July 1, 2012 People who matter – Jessica Lybeck and Dabble
I had the pleasure of chatting with Jessica Lybeck, founder of Chicago based Dabble. Dabble is one of the front runners in an exciting new trend called Social Learning. Social learning is the idea of people getting together to learn about a common interests. While Lybeck has been the creative and strategic force behind several start-ups, Dabble is the one closest to her heart as it answers a problem she directly faced in the market – it’s either to expensive or requires too much commitment to learn something new. Dabble answers this problem by bringing together teachers, students, and local businesses to help you dabble in whatever your heart desires. Currently Dabble is in Denver, Milwaukee, and of course Chicago. If you’re interested in Dabble and are looking for an awesome grassroots marketing gig to bring it to your city, get in touch with Lybeck here.
When did you first see the opportunity for Dabble?
Last March I lost all my hobbies due to working a 9-8 job. I had a great family life, but didn’t have time for the things I loved – group theater, languages, wine appreciation. I went to school for architecture, but didn’t have an outlet for that creativity once I entered the working world, and my group of friends were in the same boat. We wished we had more accessible classes, and not having a ton of money to throw at $2k three credit course, nor the desire to commit to that without knowing we wanted to pursue it, we found the market.
Who does Dabble look to help? Is there a specific age group you have in mind or is demographic agnostic?
Such a variety of people use our service, and we don’t want to limit who can learn. We see this as being applicable to college graduates, those looking for fun hobbies or to increase their knowledge, retirees, families – I once saw a woman at least in her 70′s taking a class next to a 20-year old guy covered in tattoos. That said, our marketing efforts are geared to the young professional because that’s who we are, and we know ourselves best.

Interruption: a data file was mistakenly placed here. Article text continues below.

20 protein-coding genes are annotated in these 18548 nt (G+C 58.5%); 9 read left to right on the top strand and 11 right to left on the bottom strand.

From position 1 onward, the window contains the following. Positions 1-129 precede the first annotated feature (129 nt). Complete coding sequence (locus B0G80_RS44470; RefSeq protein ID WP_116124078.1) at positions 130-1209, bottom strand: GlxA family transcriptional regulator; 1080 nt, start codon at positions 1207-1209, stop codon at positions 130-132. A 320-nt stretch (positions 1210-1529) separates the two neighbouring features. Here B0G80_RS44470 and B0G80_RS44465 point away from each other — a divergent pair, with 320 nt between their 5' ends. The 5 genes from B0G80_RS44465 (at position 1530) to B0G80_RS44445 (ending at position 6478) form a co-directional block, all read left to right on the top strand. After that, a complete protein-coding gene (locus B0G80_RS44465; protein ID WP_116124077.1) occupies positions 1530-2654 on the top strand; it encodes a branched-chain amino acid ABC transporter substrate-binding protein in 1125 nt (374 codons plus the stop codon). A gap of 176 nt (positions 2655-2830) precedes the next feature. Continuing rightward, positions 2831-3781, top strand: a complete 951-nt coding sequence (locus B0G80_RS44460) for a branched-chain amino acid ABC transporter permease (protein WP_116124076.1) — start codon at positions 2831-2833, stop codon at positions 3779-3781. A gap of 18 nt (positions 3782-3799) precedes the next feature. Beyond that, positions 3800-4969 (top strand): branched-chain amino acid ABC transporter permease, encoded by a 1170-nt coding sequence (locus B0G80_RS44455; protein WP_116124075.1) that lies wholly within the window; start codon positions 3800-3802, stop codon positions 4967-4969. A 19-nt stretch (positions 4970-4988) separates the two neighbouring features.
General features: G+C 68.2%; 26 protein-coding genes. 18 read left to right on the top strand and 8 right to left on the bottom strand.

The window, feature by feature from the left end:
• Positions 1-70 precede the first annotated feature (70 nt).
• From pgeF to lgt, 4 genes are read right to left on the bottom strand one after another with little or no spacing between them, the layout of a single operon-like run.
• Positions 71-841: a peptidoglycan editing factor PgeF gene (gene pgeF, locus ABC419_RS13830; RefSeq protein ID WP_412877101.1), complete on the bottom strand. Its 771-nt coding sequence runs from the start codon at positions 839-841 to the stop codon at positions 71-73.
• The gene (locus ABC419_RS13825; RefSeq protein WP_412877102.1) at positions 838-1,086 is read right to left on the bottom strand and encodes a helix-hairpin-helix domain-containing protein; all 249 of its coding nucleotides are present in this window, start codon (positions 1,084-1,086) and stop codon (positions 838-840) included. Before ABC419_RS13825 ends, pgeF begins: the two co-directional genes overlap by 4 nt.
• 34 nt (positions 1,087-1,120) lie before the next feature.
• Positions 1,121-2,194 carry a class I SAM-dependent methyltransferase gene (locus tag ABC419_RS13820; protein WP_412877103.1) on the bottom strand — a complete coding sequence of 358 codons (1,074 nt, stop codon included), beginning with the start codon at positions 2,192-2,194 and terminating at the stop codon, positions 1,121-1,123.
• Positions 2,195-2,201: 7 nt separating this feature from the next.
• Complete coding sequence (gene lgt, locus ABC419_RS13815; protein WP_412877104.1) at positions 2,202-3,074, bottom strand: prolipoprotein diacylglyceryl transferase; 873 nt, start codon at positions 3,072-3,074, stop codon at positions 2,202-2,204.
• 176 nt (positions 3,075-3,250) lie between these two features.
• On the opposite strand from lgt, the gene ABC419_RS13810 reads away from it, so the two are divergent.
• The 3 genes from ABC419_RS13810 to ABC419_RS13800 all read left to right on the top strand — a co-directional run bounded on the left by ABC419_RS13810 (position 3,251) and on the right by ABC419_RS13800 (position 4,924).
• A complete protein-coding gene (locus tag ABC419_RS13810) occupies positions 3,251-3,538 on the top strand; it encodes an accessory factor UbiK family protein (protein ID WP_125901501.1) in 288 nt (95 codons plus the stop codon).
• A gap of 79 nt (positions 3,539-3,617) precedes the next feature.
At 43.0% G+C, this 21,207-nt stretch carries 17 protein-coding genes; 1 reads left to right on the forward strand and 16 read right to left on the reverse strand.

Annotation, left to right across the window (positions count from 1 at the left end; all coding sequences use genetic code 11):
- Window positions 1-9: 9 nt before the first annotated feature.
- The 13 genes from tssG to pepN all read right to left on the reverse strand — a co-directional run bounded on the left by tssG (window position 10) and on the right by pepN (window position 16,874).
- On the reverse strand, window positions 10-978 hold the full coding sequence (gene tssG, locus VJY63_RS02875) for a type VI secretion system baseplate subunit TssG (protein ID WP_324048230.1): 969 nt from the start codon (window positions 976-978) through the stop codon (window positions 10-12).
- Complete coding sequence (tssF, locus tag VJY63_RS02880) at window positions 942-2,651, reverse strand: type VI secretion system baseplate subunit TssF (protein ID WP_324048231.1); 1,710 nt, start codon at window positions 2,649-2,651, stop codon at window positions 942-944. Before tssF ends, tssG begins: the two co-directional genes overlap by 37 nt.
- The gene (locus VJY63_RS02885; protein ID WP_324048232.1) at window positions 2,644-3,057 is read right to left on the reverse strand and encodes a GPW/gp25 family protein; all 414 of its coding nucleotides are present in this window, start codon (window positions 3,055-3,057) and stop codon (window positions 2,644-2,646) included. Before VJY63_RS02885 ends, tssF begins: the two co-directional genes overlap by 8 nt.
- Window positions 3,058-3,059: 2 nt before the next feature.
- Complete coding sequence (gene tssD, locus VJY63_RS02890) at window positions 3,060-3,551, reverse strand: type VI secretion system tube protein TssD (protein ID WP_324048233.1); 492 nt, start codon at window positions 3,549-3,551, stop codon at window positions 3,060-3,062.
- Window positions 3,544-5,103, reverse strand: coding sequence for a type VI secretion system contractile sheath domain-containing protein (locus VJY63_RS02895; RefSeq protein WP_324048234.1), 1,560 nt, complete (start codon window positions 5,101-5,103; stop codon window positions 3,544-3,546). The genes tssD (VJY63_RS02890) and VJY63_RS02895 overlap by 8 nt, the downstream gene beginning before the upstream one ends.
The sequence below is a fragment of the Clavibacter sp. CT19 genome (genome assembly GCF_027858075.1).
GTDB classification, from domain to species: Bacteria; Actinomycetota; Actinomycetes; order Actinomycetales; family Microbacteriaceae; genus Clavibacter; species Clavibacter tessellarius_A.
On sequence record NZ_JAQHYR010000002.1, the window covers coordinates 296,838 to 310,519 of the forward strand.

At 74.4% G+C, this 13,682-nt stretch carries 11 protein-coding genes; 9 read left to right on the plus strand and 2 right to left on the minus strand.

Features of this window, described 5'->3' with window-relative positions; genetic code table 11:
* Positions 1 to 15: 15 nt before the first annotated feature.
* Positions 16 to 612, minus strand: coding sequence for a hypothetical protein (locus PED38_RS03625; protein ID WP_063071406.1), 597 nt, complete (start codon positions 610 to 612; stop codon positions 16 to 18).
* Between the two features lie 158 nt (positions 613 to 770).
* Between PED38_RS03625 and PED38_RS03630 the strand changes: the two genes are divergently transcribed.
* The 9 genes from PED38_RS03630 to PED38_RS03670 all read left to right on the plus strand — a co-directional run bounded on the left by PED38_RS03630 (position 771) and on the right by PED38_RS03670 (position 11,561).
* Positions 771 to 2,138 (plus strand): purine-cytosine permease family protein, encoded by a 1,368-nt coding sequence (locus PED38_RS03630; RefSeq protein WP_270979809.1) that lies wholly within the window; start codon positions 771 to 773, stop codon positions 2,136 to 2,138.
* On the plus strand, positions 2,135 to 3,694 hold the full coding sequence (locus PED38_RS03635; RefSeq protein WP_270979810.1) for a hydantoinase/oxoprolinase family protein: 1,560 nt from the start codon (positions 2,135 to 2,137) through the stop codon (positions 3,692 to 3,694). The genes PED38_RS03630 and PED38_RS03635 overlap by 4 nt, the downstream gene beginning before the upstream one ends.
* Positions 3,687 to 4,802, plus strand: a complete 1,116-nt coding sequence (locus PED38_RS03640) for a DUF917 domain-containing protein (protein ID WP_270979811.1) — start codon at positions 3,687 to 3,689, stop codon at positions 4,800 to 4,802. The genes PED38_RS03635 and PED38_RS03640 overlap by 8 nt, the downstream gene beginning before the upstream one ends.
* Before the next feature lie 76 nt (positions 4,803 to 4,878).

Was Chicago a city of convenience or strategically chosen?
Chicago worked well with contacts. We already knew about that little knitting shop down the street or the cafe. Chicago also has Mid-Western values, very friendly and open. Even if we weren’t here initially, we probably still would have gone with Chicago as the first Dabble city.
How do you see Dabble as distinguishing itself from competitors?
This space has so much opportunity that it could probably support even more players. After-all education hits everywhere and everyone. While there is competition out there, I see us as solving different things. People are busy, I know I am, and usually don’t like to commit to a lot of classes or just can’t afford it. In other words, you can’t “dabble” in an $800 class. We allow people to try something for $20 and keep trying new things till they find their passion. Also, our brand represents fun and quirky, while most other education start-ups out there take themselves far too seriously.
Where do you see the social learning space going over the next five to 10 years?
Evolving and taking off since traditional education is expensive. If you think about it, pretty much everyone goes to college at this point, it doesn’t really distinguish you anymore. I firmly believe that there are certain things you can’t experience through computers or mobile devices, and the experience of learning together is absolutely one of them. That said, I see a lot of potential in mobile technology to augment the experience. I think we’ll start to see more mobile technology integrating with lessons, but the traditional class structure of meeting and learning together will never go away.
What advice would you give other start-ups and their founders?
I have 700 answers to this question! The main thing is you need a problem to solve that either you yourself have experienced or enough people experience that you solving it would have a major impact on the market. It’s so easy to lose steam when you’re not passionate or the problem isn’t big enough to sustain you past the honeymoon period. Before you keep your head down and work on the legal and business plans, ask the market you have in mind if they’d find your solution relevant. The last thing you want is to put all that work (and it is a lot) into a solution that no one cares about or that doesn’t address the problem in a meaningful way. When we were first getting started, we called up 100 people asking if they would use our service. People are the most important part.
What’s next for Dabble?
Improving the experience for hosts, teachers, and students. We keep what’s working and refine the process. We’re always looking to expand, and are putting a lot of effort into finding people who want to bring Dabble to their city. Anyone who says they have a five year plan is full of it, but that said, we still want to pursue the goals that started us on this journey – create a place where people can have fun, explore a passion, inspire, and learn.
Dabble represents a lot of things, most of which are core pieces of my philosophy. It’s ok not to commit until you’ve found your passion, but once you do, go after it full-speed.